Shortly after free software godfather Richard M Stallman criticized Ubuntu for spying on users via Amazon lens, Jono Bacon, the community manager at Canonical posted a long blog post regarding his personal opinion about RMS’s critisim. RMS has asked users to quit using Ubuntu because it exposes a big loop hole into user’s privacy and can lead to his personal life being effected.
Ubuntu, a widely used and influential GNU/Linux distribution, has installed surveillance code. When the user searches her own local files for a string using the Ubuntu desktop, Ubuntu sends that string to one of Canonical’s servers. (Canonical is the company that develops Ubuntu.)
This is just like the first surveillance practice I learned about in Windows. My late friend Fravia told me that when he searched for a string in the files of his Windows system, it sent a packet to some server, which was detected by his firewall. Given that first example I paid attention and learned about the propensity of “reputable” proprietary software to be malware. Perhaps it is no coincidence that Ubuntu sends the same information.
Today Richard Stallman, founder of the GNU project and Free Software Foundation wrote a critical post accusing Ubuntu of shipping spyware (which is referring to the online search capabilities of the Ubuntu dash).
He goes on to suggest “in your Software Freedom Day events, in your FLISOL events, don’t install or recommend Ubuntu. Instead, tell people that Ubuntu is shunned for spying.“.
This is FUD.
Bacon further says that user’s privacy is important to them and they have always strived to keep it as the first priority during the last eight years. However, the way one defines privacy may differ from one person to another. Just like some people will be overwhelmed by the fact that someone may read what they are searching in the dash, some people will simply not care what happens in the backend of the search.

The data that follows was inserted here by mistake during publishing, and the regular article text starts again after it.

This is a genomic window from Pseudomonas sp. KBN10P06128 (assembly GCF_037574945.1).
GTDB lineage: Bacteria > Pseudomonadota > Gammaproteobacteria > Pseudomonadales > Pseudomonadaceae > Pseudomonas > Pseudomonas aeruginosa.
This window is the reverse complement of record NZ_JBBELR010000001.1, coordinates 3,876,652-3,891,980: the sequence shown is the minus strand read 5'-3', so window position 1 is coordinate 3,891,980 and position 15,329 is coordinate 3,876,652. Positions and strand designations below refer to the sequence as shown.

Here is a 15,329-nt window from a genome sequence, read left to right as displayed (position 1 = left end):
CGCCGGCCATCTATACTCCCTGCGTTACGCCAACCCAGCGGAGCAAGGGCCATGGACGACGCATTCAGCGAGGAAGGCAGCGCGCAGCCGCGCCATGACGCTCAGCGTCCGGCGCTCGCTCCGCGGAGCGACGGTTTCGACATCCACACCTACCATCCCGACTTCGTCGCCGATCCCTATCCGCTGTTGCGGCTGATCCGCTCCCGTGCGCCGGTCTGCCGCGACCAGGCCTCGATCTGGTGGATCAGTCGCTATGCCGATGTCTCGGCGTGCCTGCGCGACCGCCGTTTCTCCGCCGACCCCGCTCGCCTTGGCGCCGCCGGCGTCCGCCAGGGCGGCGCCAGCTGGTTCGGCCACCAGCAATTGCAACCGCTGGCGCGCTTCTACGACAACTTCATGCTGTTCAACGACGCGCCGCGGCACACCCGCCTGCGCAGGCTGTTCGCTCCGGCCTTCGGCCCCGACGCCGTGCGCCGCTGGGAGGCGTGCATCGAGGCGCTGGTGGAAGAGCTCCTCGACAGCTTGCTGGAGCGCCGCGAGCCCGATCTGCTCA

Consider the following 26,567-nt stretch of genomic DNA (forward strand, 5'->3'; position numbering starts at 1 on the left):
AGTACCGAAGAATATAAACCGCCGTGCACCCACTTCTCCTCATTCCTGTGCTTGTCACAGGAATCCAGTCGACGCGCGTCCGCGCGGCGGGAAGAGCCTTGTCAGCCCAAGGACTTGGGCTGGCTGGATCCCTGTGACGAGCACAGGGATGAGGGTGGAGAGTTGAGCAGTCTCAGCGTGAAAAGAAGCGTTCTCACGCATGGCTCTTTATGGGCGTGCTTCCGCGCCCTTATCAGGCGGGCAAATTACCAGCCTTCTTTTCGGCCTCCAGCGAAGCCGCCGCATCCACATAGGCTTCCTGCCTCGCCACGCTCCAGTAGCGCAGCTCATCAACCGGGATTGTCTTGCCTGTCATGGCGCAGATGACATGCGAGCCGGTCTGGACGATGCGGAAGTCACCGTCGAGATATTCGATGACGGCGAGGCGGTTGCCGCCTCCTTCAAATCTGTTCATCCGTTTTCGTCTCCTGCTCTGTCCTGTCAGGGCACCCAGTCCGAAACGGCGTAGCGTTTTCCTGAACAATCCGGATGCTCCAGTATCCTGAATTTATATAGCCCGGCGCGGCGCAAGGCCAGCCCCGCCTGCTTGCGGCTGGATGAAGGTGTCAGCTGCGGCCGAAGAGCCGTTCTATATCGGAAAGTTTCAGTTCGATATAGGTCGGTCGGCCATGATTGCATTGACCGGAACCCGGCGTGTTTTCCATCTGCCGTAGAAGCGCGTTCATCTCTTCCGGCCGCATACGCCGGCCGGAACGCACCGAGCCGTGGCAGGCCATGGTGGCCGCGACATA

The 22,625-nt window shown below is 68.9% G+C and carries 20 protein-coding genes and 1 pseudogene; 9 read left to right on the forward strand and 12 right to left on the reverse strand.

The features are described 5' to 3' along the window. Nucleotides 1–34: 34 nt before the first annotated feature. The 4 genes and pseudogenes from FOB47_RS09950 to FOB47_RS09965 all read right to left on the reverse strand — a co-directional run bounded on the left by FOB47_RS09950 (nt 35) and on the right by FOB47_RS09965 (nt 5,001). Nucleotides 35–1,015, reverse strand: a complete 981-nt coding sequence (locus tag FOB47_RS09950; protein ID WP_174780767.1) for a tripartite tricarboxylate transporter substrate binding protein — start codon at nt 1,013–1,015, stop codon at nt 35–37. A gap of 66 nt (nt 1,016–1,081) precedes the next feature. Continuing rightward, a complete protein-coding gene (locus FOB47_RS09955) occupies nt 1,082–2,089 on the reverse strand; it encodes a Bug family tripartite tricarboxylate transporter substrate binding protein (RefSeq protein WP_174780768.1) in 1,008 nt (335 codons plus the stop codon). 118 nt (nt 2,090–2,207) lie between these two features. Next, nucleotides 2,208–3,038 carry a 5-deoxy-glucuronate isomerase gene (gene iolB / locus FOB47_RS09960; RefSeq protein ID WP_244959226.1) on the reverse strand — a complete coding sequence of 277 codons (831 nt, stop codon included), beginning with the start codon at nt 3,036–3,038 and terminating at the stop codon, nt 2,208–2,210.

I have tremendous respect for Richard and his fantastic work in laying the foundations for the Free Software and Open Source world that we have today, but I think he is short-sighted at times. His views on software projects are pretty binary: either a strict set of ethics (defined by him) are observed, or it should be shunned.
But unfortunately, as far as Richard is concerned, if Ubuntu doesn’t meet his specific requirements around privacy or Free Software, irrespective that it has brought Free Software to millions of users and thousands of organizations, and despite the fact that you might not share his viewpoint, you should shun it.
This just seems a bit childish to me.
There were a whole lot of debates going on around the interwebs regarding this issue, and people giving mixed opinions on the matter. While Canonical continues to make Ubuntu better everyday, it has some hurdles to overcome and people to please to be a really successful project.
However, if you want to disable the Amazon results in dash, it can be done with just a single click under privacy settings.